If Tom Brady at age 44 can play one series in the Buccaneers’ preseason opener, why the hell can’t Daniel Jones?
If the wondrous Patrick Mahomes can play four snaps in the Chiefs’ first preseason game, what was Daniel Jones doing watching from the sideline when the Giants took the field for their first summer action?
These are questions that bubble up to the surface as the dog days of the NFL summer are on the wane and everyone is anxious for the real thing. This is year No. 3 up ahead for Jones and he cannot ease into anything. The Giants the past three years were lousy out of the chute, going 0-2 (on the way to 1-7), 0-2 (on the way to 2-10) and 0-2 (on the way to 0-5). Much more is expected this season and Jones cannot use as an explanation that a sluggish start for him and his offense is the result of so little work in the preseason.
Brady has already gone out there, briefly. The same with Mahomes. Whither Jones?
Right where he belonged, as it turned out.
“This to me has nothing to do with comparisons to other players in the league or their individual status,’’ head coach Joe Judge said.
This has nothing — repeat, nothing — to do with Judge thinking Jones has already proven all he needs to prove. Or that Jones is so established that he does not need to waste time toiling in one of these tedious summer affairs.
Agree or disagree, but Judge did not play Jones in the first preseason game because the emphasis was on getting Mike Glennon, the backup quarterback, some time with the key offensive linemen — which is why the starting linemen went 18 snaps. Why prioritize Glennon over Jones? Glennon is a newcomer and this is the way Judge wanted to go.
Sunday in Cleveland? Judge admitted he could go either way on using Jones for a quarter, but he was thrilled with the work Jones got in two joint practices with the Browns.
Anyone who witnessed all the meaningful snaps Jones took for two days working against the Browns’ defense would understand. There was an opportunity to choreograph the action to fit specific needs. As a result, Jones was exposed to every situation he could see in a game: third down, red zone, two-minute. It was, unlike most preseason games, all in there.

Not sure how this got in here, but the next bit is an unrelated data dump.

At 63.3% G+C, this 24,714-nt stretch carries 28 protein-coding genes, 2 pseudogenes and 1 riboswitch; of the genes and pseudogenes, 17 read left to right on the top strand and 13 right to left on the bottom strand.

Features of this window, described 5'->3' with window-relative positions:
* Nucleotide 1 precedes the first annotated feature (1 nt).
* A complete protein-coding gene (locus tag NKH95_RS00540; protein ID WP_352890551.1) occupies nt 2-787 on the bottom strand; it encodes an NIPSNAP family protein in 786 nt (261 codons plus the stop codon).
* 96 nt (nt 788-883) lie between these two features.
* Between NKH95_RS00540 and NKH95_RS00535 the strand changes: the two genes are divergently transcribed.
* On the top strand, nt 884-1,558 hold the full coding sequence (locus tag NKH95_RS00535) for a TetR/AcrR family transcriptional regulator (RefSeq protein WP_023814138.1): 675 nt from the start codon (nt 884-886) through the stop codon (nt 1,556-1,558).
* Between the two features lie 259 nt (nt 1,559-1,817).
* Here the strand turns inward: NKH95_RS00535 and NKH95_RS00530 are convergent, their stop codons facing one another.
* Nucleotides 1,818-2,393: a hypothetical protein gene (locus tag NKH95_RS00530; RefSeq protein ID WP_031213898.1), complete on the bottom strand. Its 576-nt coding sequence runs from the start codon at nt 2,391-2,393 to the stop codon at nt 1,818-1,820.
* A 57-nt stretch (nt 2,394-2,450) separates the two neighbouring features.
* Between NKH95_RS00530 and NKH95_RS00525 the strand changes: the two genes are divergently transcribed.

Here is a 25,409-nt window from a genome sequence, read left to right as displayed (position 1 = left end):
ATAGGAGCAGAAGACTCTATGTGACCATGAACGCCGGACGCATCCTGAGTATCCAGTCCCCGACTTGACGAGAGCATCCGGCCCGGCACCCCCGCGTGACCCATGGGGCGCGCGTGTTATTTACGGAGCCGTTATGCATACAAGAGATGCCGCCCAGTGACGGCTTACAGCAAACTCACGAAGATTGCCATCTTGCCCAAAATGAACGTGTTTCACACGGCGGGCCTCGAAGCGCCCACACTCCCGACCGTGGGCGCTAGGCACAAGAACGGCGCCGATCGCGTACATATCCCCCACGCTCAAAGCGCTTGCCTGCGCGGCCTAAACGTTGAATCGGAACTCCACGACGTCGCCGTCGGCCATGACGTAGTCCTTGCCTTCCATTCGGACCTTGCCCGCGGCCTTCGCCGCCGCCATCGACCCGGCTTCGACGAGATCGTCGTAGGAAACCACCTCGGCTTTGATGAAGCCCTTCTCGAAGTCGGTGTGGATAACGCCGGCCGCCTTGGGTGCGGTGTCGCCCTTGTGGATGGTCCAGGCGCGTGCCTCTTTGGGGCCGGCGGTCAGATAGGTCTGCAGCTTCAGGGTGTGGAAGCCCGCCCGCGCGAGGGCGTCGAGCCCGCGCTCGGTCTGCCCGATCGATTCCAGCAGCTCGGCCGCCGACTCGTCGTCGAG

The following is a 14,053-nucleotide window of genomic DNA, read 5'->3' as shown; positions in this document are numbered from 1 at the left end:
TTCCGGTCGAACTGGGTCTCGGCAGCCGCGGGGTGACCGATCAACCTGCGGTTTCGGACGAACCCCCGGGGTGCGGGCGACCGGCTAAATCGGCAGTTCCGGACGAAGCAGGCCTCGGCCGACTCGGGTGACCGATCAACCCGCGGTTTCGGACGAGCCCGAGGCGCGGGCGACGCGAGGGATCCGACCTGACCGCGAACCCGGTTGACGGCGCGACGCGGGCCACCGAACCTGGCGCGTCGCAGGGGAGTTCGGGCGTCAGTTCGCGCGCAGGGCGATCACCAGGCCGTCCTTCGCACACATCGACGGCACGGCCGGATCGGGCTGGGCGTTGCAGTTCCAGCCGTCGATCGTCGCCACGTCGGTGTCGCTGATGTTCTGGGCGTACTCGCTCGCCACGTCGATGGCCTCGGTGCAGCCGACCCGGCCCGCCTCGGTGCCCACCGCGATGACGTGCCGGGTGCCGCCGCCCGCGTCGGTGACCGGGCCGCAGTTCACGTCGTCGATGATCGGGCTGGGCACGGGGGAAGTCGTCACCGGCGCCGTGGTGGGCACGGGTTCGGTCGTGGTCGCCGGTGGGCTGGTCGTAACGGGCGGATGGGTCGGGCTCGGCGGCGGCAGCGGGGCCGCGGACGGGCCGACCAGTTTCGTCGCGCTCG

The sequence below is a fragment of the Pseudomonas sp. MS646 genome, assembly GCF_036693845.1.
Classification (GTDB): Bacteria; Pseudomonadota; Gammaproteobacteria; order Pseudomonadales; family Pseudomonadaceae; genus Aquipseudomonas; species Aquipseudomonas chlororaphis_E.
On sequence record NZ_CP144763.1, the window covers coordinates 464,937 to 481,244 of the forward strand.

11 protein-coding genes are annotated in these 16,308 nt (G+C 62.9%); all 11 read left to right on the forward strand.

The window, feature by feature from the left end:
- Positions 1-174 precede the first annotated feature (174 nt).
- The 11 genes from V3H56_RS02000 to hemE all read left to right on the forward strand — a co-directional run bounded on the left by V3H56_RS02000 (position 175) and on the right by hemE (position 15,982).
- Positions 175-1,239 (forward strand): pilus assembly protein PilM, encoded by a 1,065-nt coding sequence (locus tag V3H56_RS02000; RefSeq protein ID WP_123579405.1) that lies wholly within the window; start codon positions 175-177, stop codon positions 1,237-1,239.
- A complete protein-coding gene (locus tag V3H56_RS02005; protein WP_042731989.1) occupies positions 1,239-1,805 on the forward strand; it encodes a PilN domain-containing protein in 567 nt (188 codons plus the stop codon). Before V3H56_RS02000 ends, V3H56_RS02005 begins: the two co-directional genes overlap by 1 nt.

Plenty of veteran, star quarterbacks have yet to take a snap in the preseason, but Jones cannot be compared at all with the likes of Aaron Rodgers, Russell Wilson, Matt Ryan or even Ryan Tannehill, Matt Stafford or Derek Carr. Younger quarterbacks Baker Mayfield, Josh Allen and Justin Herbert have also not played thus far in the preseason. Jones is less advanced than any of these players but that does not mean a certain number of snaps in these desultory preseason affairs are mandatory for preparedness.
The more Jones plays in the preseason, the more opportunity there is for him to get hurt. Did you see the vicious and illegal hit a young Bills linebacker named Andre Smith made on Justin Fields, the Bears rookie quarterback? It knocked Fields’ helmet and headband off. Fields came out of the hit fine, but might not have.
Jones was safer on the sideline.
“I would say injury risk has nothing to do with him not playing at this point,’’ Judge said.
This is true but not entirely accurate. Risk/reward is always a consideration.
Plus, there is this: Playing the starting quarterback is not a one-off decision. Jones would never, ever step up to the line of scrimmage operating behind second-teamers. So, if Jones starts, so too do all his healthy starting offensive linemen.
Plus, there’s this: You do not put Jones on the field without weapons. You wonder why Darius Slayton was used in the preseason-opening game with the Jets? Not to get him extra work but because the coaching staff wanted to give Glennon a fighting chance with a reliable target to throw to. If Jones played against the Browns, it would have necessitated also using a few of his legitimate threats. Why have Jones toss the ball to guys who are not going to be on the team in a few weeks? Would anyone associated with the Giants sleep a wink if Sterling Shepard or Evan Engram got busted up in an exhibition game the third week of August?
You have to read the room. Jones is largely unflappable off the field, does not get caught up in play or not-play machinations. He appreciated the joint practices in Cleveland and will no doubt get plenty out of the two joint practices this week with the Patriots, in Foxborough, Mass.
“I’m not getting hit, but the speed of the pass rush and everything’s turned up a little bit when you’re going against another team,’’ Jones said. “I think it definitely does simulate aspects of a preseason game.’’
Judge said Jones and the other starters will play at least the first half — and maybe a bit more into the second half — Sunday against the Patriots in the preseason finale. That one live tuneup is all he gets. It will be enough.
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